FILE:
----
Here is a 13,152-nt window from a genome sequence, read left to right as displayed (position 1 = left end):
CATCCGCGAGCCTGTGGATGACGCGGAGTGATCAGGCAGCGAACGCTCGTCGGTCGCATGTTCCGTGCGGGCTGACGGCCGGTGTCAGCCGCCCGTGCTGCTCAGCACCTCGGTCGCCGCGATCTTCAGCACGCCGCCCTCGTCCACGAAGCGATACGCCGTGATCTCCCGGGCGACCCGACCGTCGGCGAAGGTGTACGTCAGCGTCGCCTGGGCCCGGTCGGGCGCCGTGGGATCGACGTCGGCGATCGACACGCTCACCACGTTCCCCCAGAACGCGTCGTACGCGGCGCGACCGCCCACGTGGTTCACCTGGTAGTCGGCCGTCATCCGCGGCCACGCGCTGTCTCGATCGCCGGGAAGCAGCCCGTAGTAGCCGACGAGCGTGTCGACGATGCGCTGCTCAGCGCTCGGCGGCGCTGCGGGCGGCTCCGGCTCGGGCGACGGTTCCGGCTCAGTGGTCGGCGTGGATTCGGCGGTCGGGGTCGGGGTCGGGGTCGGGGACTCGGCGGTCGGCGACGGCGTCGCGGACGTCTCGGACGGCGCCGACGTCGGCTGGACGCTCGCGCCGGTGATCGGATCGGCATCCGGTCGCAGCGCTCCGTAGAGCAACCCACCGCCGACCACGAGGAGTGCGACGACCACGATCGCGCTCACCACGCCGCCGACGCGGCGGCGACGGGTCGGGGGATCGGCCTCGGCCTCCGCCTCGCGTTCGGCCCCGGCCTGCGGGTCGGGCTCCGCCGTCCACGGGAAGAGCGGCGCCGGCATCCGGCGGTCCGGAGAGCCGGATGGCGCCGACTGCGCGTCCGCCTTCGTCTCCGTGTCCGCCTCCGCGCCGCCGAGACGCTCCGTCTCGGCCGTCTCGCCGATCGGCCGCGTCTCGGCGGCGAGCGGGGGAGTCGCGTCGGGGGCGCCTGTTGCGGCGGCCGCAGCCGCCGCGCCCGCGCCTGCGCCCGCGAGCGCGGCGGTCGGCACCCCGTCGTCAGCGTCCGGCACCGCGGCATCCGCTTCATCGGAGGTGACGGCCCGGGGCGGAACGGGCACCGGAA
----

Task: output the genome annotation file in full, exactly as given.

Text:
Here is a 13,152-nt window from a genome sequence, read left to right as displayed (position 1 = left end):
CATCCGCGAGCCTGTGGATGACGCGGAGTGATCAGGCAGCGAACGCTCGTCGGTCGCATGTTCCGTGCGGGCTGACGGCCGGTGTCAGCCGCCCGTGCTGCTCAGCACCTCGGTCGCCGCGATCTTCAGCACGCCGCCCTCGTCCACGAAGCGATACGCCGTGATCTCCCGGGCGACCCGACCGTCGGCGAAGGTGTACGTCAGCGTCGCCTGGGCCCGGTCGGGCGCCGTGGGATCGACGTCGGCGATCGACACGCTCACCACGTTCCCCCAGAACGCGTCGTACGCGGCGCGACCGCCCACGTGGTTCACCTGGTAGTCGGCCGTCATCCGCGGCCACGCGCTGTCTCGATCGCCGGGAAGCAGCCCGTAGTAGCCGACGAGCGTGTCGACGATGCGCTGCTCAGCGCTCGGCGGCGCTGCGGGCGGCTCCGGCTCGGGCGACGGTTCCGGCTCAGTGGTCGGCGTGGATTCGGCGGTCGGGGTCGGGGTCGGGGTCGGGGACTCGGCGGTCGGCGACGGCGTCGCGGACGTCTCGGACGGCGCCGACGTCGGCTGGACGCTCGCGCCGGTGATCGGATCGGCATCCGGTCGCAGCGCTCCGTAGAGCAACCCACCGCCGACCACGAGGAGTGCGACGACCACGATCGCGCTCACCACGCCGCCGACGCGGCGGCGACGGGTCGGGGGATCGGCCTCGGCCTCCGCCTCGCGTTCGGCCCCGGCCTGCGGGTCGGGCTCCGCCGTCCACGGGAAGAGCGGCGCCGGCATCCGGCGGTCCGGAGAGCCGGATGGCGCCGACTGCGCGTCCGCCTTCGTCTCCGTGTCCGCCTCCGCGCCGCCGAGACGCTCCGTCTCGGCCGTCTCGCCGATCGGCCGCGTCTCGGCGGCGAGCGGGGGAGTCGCGTCGGGGGCGCCTGTTGCGGCGGCCGCAGCCGCCGCGCCCGCGCCTGCGCCCGCGAGCGCGGCGGTCGGCACCCCGTCGTCAGCGTCCGGCACCGCGGCATCCGCTTCATCGGAGGTGACGGCCCGGGGCGGAACGGGCACCGGAA